I knew, from a past experience reading to a group of elementary students, that even little kids will notice if you don’t look quite right. When our oldest was in Kindergarten and I read to his class, I skipped putting makeup on that day and one very observant 6-year-old boy — who had not yet developed that all-important social “filter” that prevents us from saying exactly what we’re thinking — called me out for it. “Are you sick or something? Why is your face so white?”

So today I sidestepped that problem by putting on just enough makeup so that it wouldn’t look like Casper the Friendly Ghost had come to read to the class. My daughter’s face lit up when she saw me standing at the classroom door, and that made all the rushing around more than worth it.

The reading went well, mostly because I’ve learned what to do and what not to do while reading to kids age 7 and under. It sounds mean, but it’s best to pretend not to see the kid who raises his hand about halfway through the book.

Because if you stop reading and ask him if he has a question, he will start telling you how his Aunt Susan has a dog just like the dog in the book and she lives in San Antonio and they went there one time and she said her dog is really naughty because he ate some crayons one time and she was so worried about him and took him to the vet and the vet said that dogs should never eat crayons but then he pooped out the crayons which he thinks was maybe a blue one and a green one and Aunt Susan’s dog was okay after that but the crayons weren’t okay.

That one sentence will take him at least 7 minutes to finish, and when he finally pauses for a breath, there’ll be a cascade of “eeeewwwww’s” from the girls and a bunch of “That’s awesome,” from the boys. And then at least four other kids will remember something gross that their own dogs did and they’ll be dying to tell you about it, which will begin an avalanche of distraction from which there is no recovery – unless a professional like the teacher steps in to rescue you.

So I pretended not to see that kid with the eager little arm in the air and went right on reading and turning pages, pointing to pictures and putting as much energy and fun as I could into the story until circle time was over, the kids lined up for lunch and I went back to a much easier day job.

The end.

gwen rockwoodGwen Rockwood is a mom to three great kids, wife to one cool guy, a newspaper columnist and co-owner of nwaMotherlode.com. To read previously published installments of The Rockwood Files, click here. To check out Gwen’s new book, “Reporting Live from the Laundry Pile: The Rockwood Files Collection,” click HERE.

Photo credit: Lisa Mac Photography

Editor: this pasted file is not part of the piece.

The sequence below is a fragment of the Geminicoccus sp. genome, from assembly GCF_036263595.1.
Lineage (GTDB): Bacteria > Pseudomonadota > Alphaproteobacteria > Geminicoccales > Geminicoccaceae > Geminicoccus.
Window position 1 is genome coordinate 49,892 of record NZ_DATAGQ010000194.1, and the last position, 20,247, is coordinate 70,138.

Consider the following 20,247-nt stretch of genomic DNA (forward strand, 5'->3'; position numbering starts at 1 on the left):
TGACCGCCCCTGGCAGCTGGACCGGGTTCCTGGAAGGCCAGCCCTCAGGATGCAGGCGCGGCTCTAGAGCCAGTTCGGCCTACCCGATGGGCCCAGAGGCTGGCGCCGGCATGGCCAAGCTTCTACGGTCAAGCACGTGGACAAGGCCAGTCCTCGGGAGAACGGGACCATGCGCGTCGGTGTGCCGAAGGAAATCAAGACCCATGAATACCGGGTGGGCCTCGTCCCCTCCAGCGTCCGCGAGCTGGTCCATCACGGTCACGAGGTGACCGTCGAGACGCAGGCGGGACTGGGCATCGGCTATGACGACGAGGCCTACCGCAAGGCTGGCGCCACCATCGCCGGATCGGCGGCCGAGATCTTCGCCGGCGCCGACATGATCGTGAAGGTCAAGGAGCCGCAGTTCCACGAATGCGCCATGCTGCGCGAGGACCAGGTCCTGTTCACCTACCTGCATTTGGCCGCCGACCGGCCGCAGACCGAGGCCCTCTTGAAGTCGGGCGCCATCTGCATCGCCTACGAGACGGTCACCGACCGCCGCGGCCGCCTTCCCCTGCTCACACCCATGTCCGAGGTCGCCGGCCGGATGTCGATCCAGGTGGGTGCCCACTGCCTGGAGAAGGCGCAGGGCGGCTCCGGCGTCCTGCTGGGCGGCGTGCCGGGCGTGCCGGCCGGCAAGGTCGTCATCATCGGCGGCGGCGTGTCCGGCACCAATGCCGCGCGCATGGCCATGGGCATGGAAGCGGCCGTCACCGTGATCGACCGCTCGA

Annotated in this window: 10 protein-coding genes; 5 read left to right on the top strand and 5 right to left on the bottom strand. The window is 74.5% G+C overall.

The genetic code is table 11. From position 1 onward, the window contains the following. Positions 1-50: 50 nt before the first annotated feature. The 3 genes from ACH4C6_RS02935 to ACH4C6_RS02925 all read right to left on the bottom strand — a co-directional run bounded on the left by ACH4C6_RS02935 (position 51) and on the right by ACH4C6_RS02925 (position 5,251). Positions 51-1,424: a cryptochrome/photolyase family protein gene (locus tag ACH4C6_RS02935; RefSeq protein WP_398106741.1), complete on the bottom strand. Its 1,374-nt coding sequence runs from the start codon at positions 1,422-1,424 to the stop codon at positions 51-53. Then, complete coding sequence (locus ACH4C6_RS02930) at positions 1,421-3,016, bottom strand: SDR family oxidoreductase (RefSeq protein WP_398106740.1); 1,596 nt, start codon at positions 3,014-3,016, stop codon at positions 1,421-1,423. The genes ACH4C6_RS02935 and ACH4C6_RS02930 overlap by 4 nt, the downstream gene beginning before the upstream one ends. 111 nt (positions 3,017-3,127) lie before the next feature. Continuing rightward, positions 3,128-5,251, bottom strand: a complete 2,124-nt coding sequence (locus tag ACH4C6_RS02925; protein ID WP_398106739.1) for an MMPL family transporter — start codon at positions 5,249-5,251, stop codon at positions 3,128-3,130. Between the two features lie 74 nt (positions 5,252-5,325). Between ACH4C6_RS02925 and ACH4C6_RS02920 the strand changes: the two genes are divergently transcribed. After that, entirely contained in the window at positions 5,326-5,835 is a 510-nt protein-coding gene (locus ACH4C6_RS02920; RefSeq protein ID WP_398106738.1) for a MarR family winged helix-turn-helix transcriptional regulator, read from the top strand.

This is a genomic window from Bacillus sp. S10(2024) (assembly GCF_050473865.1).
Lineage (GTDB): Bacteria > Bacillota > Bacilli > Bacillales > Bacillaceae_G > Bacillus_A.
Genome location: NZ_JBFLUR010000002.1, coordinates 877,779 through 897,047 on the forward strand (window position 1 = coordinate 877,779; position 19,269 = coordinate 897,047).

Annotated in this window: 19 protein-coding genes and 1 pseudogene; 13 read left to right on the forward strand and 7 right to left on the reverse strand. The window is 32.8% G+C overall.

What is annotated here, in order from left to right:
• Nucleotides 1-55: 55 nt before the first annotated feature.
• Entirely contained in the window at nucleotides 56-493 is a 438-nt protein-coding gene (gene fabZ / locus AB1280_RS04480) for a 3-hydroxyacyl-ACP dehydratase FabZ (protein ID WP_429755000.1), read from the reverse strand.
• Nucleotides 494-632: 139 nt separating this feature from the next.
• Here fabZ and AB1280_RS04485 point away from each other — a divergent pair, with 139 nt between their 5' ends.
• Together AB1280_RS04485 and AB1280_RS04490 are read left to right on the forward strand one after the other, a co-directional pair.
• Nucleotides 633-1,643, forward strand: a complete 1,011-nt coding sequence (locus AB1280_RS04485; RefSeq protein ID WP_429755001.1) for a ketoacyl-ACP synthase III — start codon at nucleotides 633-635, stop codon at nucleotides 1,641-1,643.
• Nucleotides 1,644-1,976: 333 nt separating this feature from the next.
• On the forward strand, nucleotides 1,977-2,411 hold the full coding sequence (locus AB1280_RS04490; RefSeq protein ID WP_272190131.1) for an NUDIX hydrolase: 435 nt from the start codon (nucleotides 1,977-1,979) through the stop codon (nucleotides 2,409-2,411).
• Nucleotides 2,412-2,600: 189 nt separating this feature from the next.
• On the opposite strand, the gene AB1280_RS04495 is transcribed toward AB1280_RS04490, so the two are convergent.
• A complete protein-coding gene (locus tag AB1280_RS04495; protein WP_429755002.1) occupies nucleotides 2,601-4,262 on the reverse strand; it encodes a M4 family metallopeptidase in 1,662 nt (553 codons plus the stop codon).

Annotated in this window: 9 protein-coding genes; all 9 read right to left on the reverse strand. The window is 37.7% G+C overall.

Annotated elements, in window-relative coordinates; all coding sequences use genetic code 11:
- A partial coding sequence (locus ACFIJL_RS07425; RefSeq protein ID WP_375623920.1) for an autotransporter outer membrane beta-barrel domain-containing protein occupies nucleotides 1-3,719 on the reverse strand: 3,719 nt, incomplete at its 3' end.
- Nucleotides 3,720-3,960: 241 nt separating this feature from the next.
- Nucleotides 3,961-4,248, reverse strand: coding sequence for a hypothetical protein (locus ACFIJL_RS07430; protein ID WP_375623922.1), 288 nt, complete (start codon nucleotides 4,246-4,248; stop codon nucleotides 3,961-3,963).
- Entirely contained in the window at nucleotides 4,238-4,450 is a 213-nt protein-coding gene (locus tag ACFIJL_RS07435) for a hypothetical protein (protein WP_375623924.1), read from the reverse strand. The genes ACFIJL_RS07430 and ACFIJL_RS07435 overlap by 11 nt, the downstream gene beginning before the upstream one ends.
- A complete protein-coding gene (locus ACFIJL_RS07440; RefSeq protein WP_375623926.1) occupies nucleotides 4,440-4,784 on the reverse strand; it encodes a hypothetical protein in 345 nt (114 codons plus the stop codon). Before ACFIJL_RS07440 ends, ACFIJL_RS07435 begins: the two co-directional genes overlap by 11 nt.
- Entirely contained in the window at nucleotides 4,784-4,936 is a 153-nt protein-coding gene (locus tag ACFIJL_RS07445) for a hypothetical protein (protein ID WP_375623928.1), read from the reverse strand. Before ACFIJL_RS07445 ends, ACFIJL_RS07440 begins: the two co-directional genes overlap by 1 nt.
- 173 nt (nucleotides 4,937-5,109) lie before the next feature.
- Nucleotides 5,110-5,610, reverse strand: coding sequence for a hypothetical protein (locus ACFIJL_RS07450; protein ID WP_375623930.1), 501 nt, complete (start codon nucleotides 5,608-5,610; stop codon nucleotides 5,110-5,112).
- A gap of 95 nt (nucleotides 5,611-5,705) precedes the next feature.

07 May

The unveiling: Opening the box

rockwoodfiles2-205x300By Gwen Rockwood, newspaper columnist and mama of 3

I stood there for five minutes holding a pair of scissors, staring down at the big white box that had been in our hall closet for more than 14 years. Encased in a plastic sleeve, the box has moved with us over the years, and it always finds a place in the deep recesses of the closet we use the least. Today I took the scissors to it.

SONY DSCThe box held my wedding dress, and I nearly talked myself out of opening it. After you get married, one of the first things on your married “to do” list is to get your wedding dress “professionally preserved”—which means you pay a ridiculous amount of money to a dry cleaner who cleans the dress, stuffs it with tissue paper and seals it up in a special storage box where it will stay – much like Sleeping Beauty – until a day far, far into the future when your daughter might possibly want to wear it at her own wedding.

As I pressed the blade of the scissors into the seal, part of me expected to hear a bridal alarm siren go off. “Security breach! Seal has been broken!” But all I heard was the steady slice of tape surrounding the box.

I opened the lid and gently scooped up the familiar gown as tissue paper floated to the floor. The light still hit the beading and the faux pearls just enough to make it sparkle, and the ivory silk was as lovely as always. I slipped the gown onto a dress form, which is like a headless mannequin on a wooden stand. Then I stood it in the corner of my bedroom, took a few steps back and admired the way the A-line skirt flowed out around the base. It felt like an old friend had walked into the room.

The day I wore that dress was the first time someone called me Mrs. Rockwood. It was the last time I danced with my big brother, who passed away two years later. I wore it on the day I made the most important decision of my life – a day that led to three more joyous days in hospital delivery rooms when we held our babies for the first time.

I unboxed the dress today because a front-page story in the newspaper made me realize that keeping special things “preserved” is just an illusion. The article reported on the horrors that people in my home state endured after a tornado ripped through their small towns. The front-page photo showed a 17-year-old girl sifting through rubble, holding onto a graduation cap she found among the ruins of her home. She hadn’t even had a chance to wear it yet because graduation was two weeks away when the tornado leveled her family’s home and killed her father and two of her sisters.

That heart wrenching photo made me realize that, as much as we want to preserve the special things in our lives, we can’t always do it. Our lives, much like the delicate silk of a wedding gown, are fragile and temporary. Plans, treasures and even people can be blown away in minutes.

It’s a humbling reminder that life and all its trappings should be embraced and enjoyed. No more saving the pretty bath salts for another day. No more storing the good dishes in a high cabinet. No more assuming we can encase special parts of our lives in protective plastic, to be enjoyed sometime in the future.

Here’s hoping we’ll all revel in even the small moments of our lives and pray for those who are picking up the pieces of theirs.

gwen rockwoodGwen Rockwood is a mom to three great kids, wife to one cool guy, a newspaper columnist and co-owner of nwaMotherlode.com. To read previously published installments of The Rockwood Files, click here. To check out Gwen’s new book, “Reporting Live from the Laundry Pile: The Rockwood Files Collection,” click HERE.